Published in Health Care
Spectrum Health opened its Strive office in the Waters Building in downtown Grand Rapids to focus on providing care when patients are healthy, rather than when they get sick. Spectrum Health opened its Strive office in the Waters Building in downtown Grand Rapids to focus on providing care when patients are healthy, rather than when they get sick. COURTESY PHOTO

Spectrum Health targets employers in growing Strive membership program

BY Saturday, August 04, 2018 03:26pm

GRAND RAPIDS — After building a solid membership base in the first year, Spectrum Health wants to grow its downtown primary care practice by appealing directly to employers.

Spectrum Health’s Strive, which uses a membership model and blends primary care with wellness services to focus on maintaining and improving a person’s health, enrolled about 1,100 members since opening last summer in the Waters Building on Ottawa Avenue in downtown Grand Rapids.

The primary care practice now “has a lot of interest” from employers in the area for corporate memberships for employees, said Holly Sullivan, director of strategic partnerships at Spectrum Health. The health system has made selling memberships to employers a strategic focus in Strive’s second year.

“We have a lot of untapped market with employers,” Sullivan said. “With employers, you have more growth opportunities.”

Strive members pay a $159 annual membership fee for access to primary care providers and an array of wellness services such as lifestyle, health and weight management and disease prevention. The members also have access to classes on nutrition and cooking as well as exercise groups. Any medical care provided to patients is subject to separate fees, which are covered by insurance. Strive also offers discounted group memberships for employers, based on their number of employees.

Using genomic testing to determine a person’s future health risks “rather than a one-size-fits-all guideline,” Strive clinicians craft a personalized plan for members to follow to maintain or improve their health, or to better manage a costly chronic medical condition, said Clinical Director Christine Khamis.

Spectrum Health bills Strive as a new, more cost-effective model for primary care where the emphasis goes to health and prevention, instead of so-called “sick care.”

“If we’re waiting for a disease process to start, and then make the diagnosis and start managing, that’s way more costly for employers and individuals to take care of,” Khamis said. “We’re truly trying to upstream what we’re taking care of, look at the root cause of being healthy or being unhealthy, and optimize that with our patients.”

A NEW MODEL

Spectrum Health’s push to sell Strive directly to employers has potential, said Matt Hylant, team leader for employee benefits at the Grand Rapids office of Hylant Group Inc.

Employers today are seeking to go beyond traditional wellness programs to something more intensive to contain rising medical claims and health insurance premiums, Hylant said.

A number of employers have formed their own on-site employee medical clinics to improve access to primary care and the management of chronic diseases, the latter of which drives up health premiums and workplace absenteeism.

Nationwide, the National Business Group on Health’s 2017 annual survey of nearly 150 large employers found 54 percent of respondents planned to provide on-site or nearby health centers this year for employees. Survey results indicated the number could grow by two-thirds by 2020.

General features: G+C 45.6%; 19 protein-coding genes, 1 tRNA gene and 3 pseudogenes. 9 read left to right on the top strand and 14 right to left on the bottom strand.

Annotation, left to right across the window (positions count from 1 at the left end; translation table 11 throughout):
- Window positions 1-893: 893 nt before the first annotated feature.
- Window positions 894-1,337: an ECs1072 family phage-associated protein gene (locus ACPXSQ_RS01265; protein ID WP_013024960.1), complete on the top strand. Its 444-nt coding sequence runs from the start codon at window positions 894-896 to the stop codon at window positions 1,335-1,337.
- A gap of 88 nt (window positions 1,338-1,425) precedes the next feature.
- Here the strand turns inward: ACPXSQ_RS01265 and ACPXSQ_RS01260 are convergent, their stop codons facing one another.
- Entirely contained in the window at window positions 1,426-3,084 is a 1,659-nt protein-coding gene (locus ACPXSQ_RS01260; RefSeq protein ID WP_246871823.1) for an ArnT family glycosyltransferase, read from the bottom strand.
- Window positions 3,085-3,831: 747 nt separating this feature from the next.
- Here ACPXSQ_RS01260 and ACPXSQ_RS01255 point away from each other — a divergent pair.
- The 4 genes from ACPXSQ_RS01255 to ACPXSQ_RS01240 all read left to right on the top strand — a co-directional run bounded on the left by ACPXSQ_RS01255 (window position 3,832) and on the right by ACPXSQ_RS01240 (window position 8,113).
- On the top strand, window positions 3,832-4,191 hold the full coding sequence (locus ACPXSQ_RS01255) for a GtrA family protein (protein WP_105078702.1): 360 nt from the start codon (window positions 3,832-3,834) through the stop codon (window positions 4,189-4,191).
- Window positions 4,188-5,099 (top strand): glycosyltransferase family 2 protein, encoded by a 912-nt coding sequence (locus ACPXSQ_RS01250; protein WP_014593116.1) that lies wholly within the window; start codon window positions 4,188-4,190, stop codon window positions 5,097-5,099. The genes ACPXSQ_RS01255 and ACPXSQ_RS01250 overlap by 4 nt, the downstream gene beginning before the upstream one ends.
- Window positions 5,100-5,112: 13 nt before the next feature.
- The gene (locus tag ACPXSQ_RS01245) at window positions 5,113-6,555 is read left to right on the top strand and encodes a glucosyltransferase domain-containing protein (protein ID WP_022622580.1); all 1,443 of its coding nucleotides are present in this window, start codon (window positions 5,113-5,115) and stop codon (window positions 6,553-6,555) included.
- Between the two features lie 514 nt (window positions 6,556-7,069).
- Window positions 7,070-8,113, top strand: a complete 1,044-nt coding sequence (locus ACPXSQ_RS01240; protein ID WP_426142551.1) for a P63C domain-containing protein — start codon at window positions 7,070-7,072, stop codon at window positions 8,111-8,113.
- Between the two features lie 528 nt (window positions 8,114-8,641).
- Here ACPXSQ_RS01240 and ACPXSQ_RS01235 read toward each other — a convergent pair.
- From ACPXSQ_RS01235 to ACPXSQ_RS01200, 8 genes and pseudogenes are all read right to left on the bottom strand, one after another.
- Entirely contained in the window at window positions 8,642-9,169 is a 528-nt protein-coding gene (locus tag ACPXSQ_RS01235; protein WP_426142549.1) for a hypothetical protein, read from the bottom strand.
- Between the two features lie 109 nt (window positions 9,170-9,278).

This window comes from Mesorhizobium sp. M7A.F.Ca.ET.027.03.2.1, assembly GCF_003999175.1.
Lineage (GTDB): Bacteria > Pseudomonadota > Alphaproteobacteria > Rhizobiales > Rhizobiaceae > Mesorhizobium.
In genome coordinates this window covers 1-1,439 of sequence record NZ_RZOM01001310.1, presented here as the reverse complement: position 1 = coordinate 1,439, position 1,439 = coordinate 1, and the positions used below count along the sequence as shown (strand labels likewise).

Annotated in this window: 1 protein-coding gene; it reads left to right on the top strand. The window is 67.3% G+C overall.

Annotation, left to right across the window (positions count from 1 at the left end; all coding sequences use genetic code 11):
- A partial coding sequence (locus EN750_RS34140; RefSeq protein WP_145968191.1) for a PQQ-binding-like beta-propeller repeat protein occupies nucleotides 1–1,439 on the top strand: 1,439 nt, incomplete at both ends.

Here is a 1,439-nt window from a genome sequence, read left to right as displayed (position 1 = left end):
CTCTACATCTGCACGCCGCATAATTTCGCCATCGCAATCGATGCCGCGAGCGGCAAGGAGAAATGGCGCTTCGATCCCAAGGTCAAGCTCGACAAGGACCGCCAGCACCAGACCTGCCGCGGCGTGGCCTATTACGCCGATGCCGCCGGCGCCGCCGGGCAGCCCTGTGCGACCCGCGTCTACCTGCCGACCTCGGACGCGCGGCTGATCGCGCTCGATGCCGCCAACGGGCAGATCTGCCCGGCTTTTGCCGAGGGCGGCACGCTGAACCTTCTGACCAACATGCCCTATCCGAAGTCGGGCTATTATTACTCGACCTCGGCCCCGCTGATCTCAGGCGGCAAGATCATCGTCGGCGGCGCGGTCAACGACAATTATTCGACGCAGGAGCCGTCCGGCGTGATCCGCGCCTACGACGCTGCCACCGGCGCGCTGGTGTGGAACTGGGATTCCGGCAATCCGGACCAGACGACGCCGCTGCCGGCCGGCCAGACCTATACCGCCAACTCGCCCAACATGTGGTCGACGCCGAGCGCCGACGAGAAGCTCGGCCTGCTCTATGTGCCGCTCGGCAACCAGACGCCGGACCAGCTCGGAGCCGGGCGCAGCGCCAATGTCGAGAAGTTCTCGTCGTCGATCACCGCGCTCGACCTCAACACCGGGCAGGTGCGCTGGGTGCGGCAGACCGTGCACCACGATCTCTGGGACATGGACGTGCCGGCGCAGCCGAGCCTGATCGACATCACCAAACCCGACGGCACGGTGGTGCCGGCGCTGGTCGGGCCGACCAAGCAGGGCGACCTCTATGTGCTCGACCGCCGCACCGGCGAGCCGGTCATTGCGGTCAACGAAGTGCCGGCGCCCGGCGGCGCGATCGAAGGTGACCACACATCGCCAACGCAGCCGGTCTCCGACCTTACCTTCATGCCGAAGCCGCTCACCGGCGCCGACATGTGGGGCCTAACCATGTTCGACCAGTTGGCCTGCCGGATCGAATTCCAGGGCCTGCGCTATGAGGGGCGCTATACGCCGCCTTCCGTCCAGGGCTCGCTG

“If you can keep people in primary care, managing disease in a very comfortable and easy-to-use manner, you’re going to have a healthier workforce, lower health care claims, and likely a more productive workforce,” Hylant said. “There are a lot of employers in town looking at that model.”

The care model Strive offers plays into that emerging market interest by alleviating the upfront activation costs for employers to start their own on-site or nearby employee clinics, he said. Plus, it allows employers to avoid the expense of recruiting, hiring and paying staff.

“If Spectrum can come in with the Strive model and say ‘we’ve kind of figured that all out for you, we have the service offering and you pay us’ — I’m assuming on a per-employee, per-month basis, or a per-membership basis it could be very attractive,” Hylant said.

Spectrum Health has a couple of downtown-based employers already enrolled in Strive and a “pretty significant pipeline we’re talking to” who are interested in memberships for employees as part of their health and wellness benefits in 2019, Sullivan said. Some are considering Strive instead of forming an on-site clinic, she added.

SPREADING OUT

In pursuing employer memberships this year, Spectrum Health is open to bringing Strive directly into a corporate setting away from downtown, Sullivan said, noting the health system can adapt the model based on what an employer wants.

“We’d love to continue to expand the model, and it might make sense to do a ‘Strive light’ on their campus,” said Sullivan, adding that Strive is a “research lab” that allows Spectrum Health to explore market demands.

“We’re open to new opportunities,” Sullivan said.

As Strive enters year two, Spectrum Health wants to open additional Strive locations in the future. Decisions on expansion with additional locations could come within a year, according to Khamis.

Sullivan raised the possibility of a Strive office on the east side of Grand Rapids that would focus on family memberships, or locations that offer a specific wellness focus such as a culinary kitchen.

“Certainly, once we get to critical mass here, we’d love to create a network of Strives,” she said. “We have some ideas on that. We definitely see this expanding.”

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